System will not boot properly when connecting older SATA HDDs
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Thread: System will not boot properly when connecting older SATA HDDs

  1. #1
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    System will not boot properly when connecting older SATA HDDs

    I recently installed a brand new 1TB SSD, which for now is both my boot drive and data drive. I have a 512 GB flash drive I am temporarily using for backups.

    I am now attempting to connect two older HDDs (WD 640GB SATA) so I can access previously stored docs, photos, graphics etc. When I connect them, the system will not even complete boot-up. I have tried connecting both at once, and also separately. I have connected them using different SATA ports, and I have used different SATA cables known to be good.

    Also, all of the info I have found indicates that on newer systems, SATA HDDs do not require jumpers.

    I have looked in BIOS, the SSD is selected as the boot drive (UEFI), and secondary boot is disabled.

    What should I look at next? Thanks in advance ...

    P.S. The two 640GB drives are identical. They were previously working fine, when I had a WD Raptor 250GB (10k rpm) as the boot drive.


    SYSTEM:
    P/S: Corsair CX750M
    Mobo: Gigabyte 990FXA-UD5
    CPU: AMD Phenom II X6 1090T
    RAM: Patriot 16GB DDR-3 (PC3-14900)
    Graphics: AMD Radeon R7-200 w/2GB vRAM
    OS: Windows 10
    Last edited by star-gazer777; March 18th, 2023 at 12:37 AM.

  2. #2
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    Were the two drives ever part of a RAID setup?
    If you're happy and you know it......it's your meds.

  3. #3
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    What happens during the boot process? What is the last message seen?

    Go into the BIOS and make sure that Fast Boot is disabled. Check that the drives are seen by the BIOS.

    You could also try a USB to SATA adapter on the drives.

  4. #4
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    Steve - No, I have never used a RAID setup.

    jdc - There is no error message, it just doesn't complete boot-up. However, it is now completing boot-up even with the older SATA HDD connected.

    But the system is still only detecting the 1 TB SSD. I am attaching a screenshot of the HDD section of BIOS.

    Secondary boot selection is now set to "Windows Boot Management." It was previously just "Disabled."

    HDD detection issue.png

  5. #5
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    That screen capture is of the Boot section of the BIOS. There should be another section that actually shows the devices connected. That is where you should see the 1TB SSD and any other devices (CD/DVD drive, other HDDs, etc.) Check there to see what devices are shown. Make sure that all SATA ports are enabled.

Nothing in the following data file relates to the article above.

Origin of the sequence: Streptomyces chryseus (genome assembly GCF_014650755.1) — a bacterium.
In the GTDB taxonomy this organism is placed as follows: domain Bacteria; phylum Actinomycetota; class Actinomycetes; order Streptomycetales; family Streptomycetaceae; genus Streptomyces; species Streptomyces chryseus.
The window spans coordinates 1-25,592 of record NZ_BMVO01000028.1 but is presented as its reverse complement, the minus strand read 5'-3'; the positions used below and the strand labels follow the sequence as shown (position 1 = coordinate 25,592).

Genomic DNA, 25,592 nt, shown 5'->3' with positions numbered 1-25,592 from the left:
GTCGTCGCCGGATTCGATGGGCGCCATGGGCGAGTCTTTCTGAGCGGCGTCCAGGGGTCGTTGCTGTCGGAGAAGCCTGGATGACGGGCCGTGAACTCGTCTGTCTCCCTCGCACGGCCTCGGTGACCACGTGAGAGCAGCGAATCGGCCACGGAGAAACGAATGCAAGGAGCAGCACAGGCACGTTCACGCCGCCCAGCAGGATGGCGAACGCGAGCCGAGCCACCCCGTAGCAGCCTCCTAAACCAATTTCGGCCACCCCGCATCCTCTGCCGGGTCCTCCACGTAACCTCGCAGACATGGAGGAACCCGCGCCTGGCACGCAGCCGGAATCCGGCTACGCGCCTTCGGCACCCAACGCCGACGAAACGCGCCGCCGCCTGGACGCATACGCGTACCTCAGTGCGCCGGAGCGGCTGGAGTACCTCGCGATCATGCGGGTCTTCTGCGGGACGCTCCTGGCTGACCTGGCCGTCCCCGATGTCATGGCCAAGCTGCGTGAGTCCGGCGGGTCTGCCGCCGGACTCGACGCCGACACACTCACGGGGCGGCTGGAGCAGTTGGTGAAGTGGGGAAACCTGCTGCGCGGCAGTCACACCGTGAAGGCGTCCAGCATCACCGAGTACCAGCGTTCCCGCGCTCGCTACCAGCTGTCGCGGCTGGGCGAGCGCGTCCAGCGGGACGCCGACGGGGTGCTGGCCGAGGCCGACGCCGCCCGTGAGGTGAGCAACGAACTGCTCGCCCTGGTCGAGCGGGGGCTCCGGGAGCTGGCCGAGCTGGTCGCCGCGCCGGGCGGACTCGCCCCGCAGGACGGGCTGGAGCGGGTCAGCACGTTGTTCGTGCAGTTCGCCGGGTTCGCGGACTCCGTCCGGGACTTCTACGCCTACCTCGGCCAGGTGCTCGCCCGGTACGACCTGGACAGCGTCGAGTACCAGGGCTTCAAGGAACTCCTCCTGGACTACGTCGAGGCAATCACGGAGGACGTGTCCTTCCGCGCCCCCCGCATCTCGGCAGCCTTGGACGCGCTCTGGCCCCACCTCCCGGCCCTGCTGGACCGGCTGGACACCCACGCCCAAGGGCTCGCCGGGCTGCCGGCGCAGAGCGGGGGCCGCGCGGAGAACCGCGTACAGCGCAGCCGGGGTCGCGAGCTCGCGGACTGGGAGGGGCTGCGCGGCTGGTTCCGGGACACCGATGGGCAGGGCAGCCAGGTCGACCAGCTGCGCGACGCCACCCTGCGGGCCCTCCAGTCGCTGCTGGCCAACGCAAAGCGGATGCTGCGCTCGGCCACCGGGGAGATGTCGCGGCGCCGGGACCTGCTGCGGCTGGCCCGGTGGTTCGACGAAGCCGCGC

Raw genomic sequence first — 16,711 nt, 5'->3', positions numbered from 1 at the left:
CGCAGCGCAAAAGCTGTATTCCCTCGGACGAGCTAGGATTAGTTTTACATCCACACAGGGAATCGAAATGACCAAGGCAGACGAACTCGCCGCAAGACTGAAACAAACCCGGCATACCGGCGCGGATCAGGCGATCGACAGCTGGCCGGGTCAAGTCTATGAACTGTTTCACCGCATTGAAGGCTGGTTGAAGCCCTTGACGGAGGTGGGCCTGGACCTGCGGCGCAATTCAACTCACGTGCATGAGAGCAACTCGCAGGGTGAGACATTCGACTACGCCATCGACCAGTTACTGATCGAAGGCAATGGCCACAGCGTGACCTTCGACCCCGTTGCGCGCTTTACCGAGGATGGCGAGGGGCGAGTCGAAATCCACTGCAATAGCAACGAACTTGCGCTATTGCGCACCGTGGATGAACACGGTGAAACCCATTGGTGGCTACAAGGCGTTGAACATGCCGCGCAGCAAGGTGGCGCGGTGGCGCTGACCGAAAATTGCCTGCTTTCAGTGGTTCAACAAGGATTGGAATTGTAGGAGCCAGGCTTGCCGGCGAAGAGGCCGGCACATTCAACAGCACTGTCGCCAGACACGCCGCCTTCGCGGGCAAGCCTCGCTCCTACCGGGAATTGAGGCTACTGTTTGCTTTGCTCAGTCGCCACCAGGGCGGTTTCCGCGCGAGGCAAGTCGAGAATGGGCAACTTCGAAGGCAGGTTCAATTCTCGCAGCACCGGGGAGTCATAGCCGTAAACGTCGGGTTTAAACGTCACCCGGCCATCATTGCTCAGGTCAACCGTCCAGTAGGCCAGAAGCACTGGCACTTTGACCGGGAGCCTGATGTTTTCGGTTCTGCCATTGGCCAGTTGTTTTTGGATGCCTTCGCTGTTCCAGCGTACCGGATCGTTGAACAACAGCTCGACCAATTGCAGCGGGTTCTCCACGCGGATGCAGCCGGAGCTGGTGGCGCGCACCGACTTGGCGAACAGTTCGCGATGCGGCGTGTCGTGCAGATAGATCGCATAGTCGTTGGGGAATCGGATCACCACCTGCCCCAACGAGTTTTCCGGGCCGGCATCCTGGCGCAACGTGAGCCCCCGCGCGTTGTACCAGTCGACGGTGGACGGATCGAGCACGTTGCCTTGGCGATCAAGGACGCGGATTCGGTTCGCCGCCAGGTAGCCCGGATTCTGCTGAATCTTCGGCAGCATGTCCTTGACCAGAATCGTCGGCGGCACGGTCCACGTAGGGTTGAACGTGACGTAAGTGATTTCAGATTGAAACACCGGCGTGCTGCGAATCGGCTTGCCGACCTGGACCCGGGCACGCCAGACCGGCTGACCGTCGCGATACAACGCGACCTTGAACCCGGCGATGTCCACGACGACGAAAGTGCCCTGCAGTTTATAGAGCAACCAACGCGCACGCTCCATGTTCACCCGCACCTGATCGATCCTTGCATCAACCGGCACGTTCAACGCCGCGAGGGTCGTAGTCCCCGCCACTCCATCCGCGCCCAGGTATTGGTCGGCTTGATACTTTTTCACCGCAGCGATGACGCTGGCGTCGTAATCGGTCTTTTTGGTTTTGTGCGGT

6. #6
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    jdc, I have looked through ALL sections of the BIOS, there is no location where connected devices are shown.

    As I mentioned, the two SATA drives I wanted to look at are identical -- WD 640GB. One of them IS recognized and I was able to view all folders and files.

    I disconnected it and then connected the other identical HDD. On boot-up, instead of booting into Win10 from the SSD, the system began a disk repair of the SATA drive. Earlier, it showed an ETA of over 5 hours for completion. After 2 hours, the ETA grew to over 7 hours, with no apparent progress (77% remaining).

    Many online sources indicated that if progress was halted, it would cause no problems to stop the disk repair. So, I stopped the disk repair, shut down and disconnected the faulty SATA HDD.

    I am abandoning use of the native Windows app (chkdsk?) to perform the repair, and intend to use an app from online, such as Paragon, MiniTool etc.

    The problem is -- how do I use such an app if Win10 won't boot with the defective SATA HDD connected? I of course cannot hot-plug the SATA HDD after powering up and booting into Windows.

    Reminder -- BIOS is set up properly for Win10 to boot from the SSD, but that will not happen with the defective SATA drive connected. That drive MAY have Windows 7 on it, but I don't know why the system would try to boot from that drive when only the SSD (UEFI) is set to boot.
    Last edited by star-gazer777; March 19th, 2023 at 08:44 PM.

  7. #7
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    The motherboard manual for that motherboard is available at the link below: